There are people at DePaul University who despise Nicole Been. In a post on the Class of 2019’s Facebook page last month, she invited “those of you who don’t get offended” to visit College Republicans on Monday nights. The reception was less than friendly. One comment referred to “all those rightwingers [sic] that think that their freedom of speech is under attack because they can’t say the n word.” Another extended the invitation to anyone who wanted to “throw around some misguided bullshit.” The closing line, dated Feb. 7 , 2016 at 11:57 p.m., reads “wow you support trump why am i [sic] even talking to you,” and was posted by someone who had commented in the thread 28 times.
I’ll admit the average Facebook interaction is not humanity at its best – it wouldn’t be fair to presume much about the spirit of campus politics from a single post. But even offline you can feel it; this pervasive, background sense of vitriol. People’s faces would contort when I told them about the profile I was writing: a deep blink of disbelief and arched eyebrows, followed by a compulsively blurted “why?!” That’s a hell of a reaction for someone who isn’t exactly a public figure.
Talking to members of College Democrats, though, there’s an unmistakable hum of admiration when they talk about Nicole – even if they’re in the middle of condemning her. Nassir Faulkner, president of CD, described her diplomatically as “very passionate about what she believes in, and I admire that about her because she doesn’t always believe in what’s popular.” Kyla Patterson, the Democrats’ director of membership, said she “respected the fact that she’s so secure in her views.”
“She’s a diehard Republican at a very liberal school in a very liberal city,” Kyla said. “She’s unapologetic about it. She owns it, and I think that’s really cool. Do I agree with her? No.”
It’s February of last year, and Nicole is manning an informational table for College Republicans. It’s one of her favorite ways of finding new recruits, especially on the days that high school students visit with their families. Walking by, parents from the suburbs would always give their kid a quick elbow and a nod towards Nicole’s eager footsoldiers, telling them they’d “better join that one.”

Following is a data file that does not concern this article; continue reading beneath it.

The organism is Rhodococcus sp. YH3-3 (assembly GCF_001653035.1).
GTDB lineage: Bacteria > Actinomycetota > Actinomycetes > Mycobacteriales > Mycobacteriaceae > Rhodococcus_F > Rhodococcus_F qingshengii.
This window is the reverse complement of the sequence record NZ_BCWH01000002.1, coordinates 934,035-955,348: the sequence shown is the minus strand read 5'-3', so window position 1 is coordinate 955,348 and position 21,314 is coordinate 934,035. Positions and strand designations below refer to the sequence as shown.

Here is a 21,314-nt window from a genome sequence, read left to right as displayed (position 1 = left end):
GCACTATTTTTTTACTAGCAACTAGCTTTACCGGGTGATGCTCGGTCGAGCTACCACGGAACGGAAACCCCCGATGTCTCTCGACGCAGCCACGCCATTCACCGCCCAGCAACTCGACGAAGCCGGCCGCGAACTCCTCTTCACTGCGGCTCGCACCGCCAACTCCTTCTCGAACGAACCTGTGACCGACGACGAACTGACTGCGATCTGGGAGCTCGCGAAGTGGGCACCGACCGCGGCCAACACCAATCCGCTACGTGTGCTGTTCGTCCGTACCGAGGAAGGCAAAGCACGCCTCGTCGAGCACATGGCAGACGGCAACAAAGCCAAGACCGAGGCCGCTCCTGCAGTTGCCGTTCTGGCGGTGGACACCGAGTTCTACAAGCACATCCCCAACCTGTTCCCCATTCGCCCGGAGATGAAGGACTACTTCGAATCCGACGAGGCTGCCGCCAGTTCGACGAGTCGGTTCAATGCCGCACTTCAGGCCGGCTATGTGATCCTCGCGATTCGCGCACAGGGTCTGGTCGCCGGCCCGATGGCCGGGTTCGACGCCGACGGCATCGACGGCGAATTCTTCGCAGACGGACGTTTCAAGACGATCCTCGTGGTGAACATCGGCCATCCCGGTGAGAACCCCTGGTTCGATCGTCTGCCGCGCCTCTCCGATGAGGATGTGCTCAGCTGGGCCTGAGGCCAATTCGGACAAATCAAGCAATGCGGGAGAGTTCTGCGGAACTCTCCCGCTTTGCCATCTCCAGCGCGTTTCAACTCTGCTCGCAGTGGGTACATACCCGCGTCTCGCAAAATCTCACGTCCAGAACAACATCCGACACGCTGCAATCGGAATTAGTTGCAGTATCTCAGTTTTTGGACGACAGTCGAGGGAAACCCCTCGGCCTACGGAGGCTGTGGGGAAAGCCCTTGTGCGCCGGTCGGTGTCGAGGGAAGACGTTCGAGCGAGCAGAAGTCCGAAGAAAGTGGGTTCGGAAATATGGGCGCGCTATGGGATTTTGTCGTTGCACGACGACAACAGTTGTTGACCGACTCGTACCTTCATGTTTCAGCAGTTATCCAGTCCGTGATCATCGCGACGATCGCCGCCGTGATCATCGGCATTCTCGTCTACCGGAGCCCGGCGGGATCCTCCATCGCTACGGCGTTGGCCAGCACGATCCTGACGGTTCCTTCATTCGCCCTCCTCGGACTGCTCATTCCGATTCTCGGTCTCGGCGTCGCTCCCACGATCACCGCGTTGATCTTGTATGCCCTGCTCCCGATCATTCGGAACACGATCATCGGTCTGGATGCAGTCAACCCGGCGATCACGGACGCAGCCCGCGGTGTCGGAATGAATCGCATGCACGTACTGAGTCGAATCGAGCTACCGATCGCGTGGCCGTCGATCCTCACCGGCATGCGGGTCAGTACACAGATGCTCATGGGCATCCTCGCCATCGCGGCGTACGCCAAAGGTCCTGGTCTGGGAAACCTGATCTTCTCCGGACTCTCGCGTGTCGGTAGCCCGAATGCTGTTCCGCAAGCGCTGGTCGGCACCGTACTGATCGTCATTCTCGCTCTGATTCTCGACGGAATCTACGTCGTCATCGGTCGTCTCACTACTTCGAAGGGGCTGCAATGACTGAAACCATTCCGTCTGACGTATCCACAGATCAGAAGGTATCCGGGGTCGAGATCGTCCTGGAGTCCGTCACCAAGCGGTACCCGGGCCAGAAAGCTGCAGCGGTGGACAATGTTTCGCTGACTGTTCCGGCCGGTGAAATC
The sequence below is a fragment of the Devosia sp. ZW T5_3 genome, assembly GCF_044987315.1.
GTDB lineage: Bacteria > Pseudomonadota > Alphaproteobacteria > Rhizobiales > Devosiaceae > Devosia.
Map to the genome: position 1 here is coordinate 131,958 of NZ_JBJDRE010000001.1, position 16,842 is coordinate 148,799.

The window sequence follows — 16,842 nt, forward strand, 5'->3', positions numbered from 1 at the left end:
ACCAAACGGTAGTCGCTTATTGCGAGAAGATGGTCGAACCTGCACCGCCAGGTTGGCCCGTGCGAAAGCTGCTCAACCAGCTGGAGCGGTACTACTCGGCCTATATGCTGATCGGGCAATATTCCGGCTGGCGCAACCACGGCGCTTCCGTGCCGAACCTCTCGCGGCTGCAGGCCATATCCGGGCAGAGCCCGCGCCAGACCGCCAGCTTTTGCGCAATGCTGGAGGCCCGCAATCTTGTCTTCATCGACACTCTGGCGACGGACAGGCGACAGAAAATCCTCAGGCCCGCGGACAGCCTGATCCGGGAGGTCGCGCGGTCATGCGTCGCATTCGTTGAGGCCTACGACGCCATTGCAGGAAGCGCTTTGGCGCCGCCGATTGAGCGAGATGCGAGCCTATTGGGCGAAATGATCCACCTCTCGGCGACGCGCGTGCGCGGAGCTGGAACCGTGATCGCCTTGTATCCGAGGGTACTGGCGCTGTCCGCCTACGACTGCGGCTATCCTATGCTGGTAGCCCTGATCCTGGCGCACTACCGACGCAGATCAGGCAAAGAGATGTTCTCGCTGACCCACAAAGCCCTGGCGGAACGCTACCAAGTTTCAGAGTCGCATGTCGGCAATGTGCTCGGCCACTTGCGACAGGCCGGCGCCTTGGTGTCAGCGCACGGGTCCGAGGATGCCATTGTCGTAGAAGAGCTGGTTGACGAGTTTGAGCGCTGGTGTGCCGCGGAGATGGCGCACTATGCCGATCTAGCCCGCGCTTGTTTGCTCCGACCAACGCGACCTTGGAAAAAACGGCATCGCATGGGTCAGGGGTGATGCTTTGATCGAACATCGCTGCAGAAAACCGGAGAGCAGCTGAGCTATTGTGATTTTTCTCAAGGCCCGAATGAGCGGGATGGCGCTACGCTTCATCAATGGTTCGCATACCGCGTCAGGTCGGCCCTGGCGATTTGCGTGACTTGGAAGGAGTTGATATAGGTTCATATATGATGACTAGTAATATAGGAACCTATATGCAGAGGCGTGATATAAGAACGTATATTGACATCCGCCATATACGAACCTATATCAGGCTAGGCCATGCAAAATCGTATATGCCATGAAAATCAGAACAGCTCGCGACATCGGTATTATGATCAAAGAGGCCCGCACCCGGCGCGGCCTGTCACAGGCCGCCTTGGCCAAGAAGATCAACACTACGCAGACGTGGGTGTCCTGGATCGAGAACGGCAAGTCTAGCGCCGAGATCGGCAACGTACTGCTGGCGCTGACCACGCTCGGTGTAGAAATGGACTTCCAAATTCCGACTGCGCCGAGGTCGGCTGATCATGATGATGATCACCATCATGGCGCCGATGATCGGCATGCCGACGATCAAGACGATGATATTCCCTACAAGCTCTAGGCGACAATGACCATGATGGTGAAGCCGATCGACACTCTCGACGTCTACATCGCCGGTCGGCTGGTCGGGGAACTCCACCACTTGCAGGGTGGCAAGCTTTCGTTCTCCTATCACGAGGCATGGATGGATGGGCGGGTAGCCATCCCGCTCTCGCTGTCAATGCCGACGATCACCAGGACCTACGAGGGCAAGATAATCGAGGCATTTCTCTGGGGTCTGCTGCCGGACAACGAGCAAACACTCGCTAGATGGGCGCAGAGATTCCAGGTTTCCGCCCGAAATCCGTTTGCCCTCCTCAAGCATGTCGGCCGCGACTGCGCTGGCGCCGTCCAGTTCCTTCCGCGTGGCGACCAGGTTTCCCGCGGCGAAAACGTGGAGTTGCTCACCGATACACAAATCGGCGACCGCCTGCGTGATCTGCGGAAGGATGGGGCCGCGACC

This time, she’s tabling at the Student Center solo. Waiting patiently for innocent passersby to get caught staring, her body suggests she’s behind enemy lines; open and friendly enough to invite fellow dissidents aboard while also intense and lightly rigid, as if she would cut you if you tried something. It also happens to be Ash Wednesday, and the black smudge on her forehead has a vague kinship with the face on her Chicago Blackhawks jersey. She’s twisting at her strand of pearls.
It has been a slow day. A girl with short dark curls walks up to the table. She asks a few questions. Nicole answers and hesitantly offers some literature. The girl is a feminist, she says, and a lesbian, and her parents (Catholic) had kicked her out for it. Nicole realizes her smudge has become a billboard. She apologizes, but doesn’t come across as incredibly sympathetic. Questions jerkily turn into accusations, hurled across the plastic banquet table that didn’t ask for any of this. Nicole is standing now, engaged, irritated, on the defensive, but also just kind of confused. Critiques of capitalism and abortion are vocalized loudly, and insults (“apparently my roots were too long”) quickly follow, flying back and forth for what seems like an eternity. By the time it’s over, Nicole is sitting down, her adrenaline fading, mind reeling. The anger is still there, although what’s left is mostly just frustration. As the girl gets dragged away by a friend, one thought spins through Nicole’s mind; she had a class with this person twice a week, and that was probably going to be uncomfortable. Her name was Sarah.
I’ve heard Nicole tell this story three times over the last year. In retrospect, what strikes me is the consistency to her narrative; she remembers the same moments, lines, and insults every time. She doesn’t seem to forget. The version she told me a year later was identical to the old tellings in all but one way; how she remembers feeling, what she thought directly after the encounter. A year ago, she was mostly just pissed off. But as time passed, she must have thought about it, gone back to the moments, about what she saw, or wondered what could have been going through Sarah’s mind.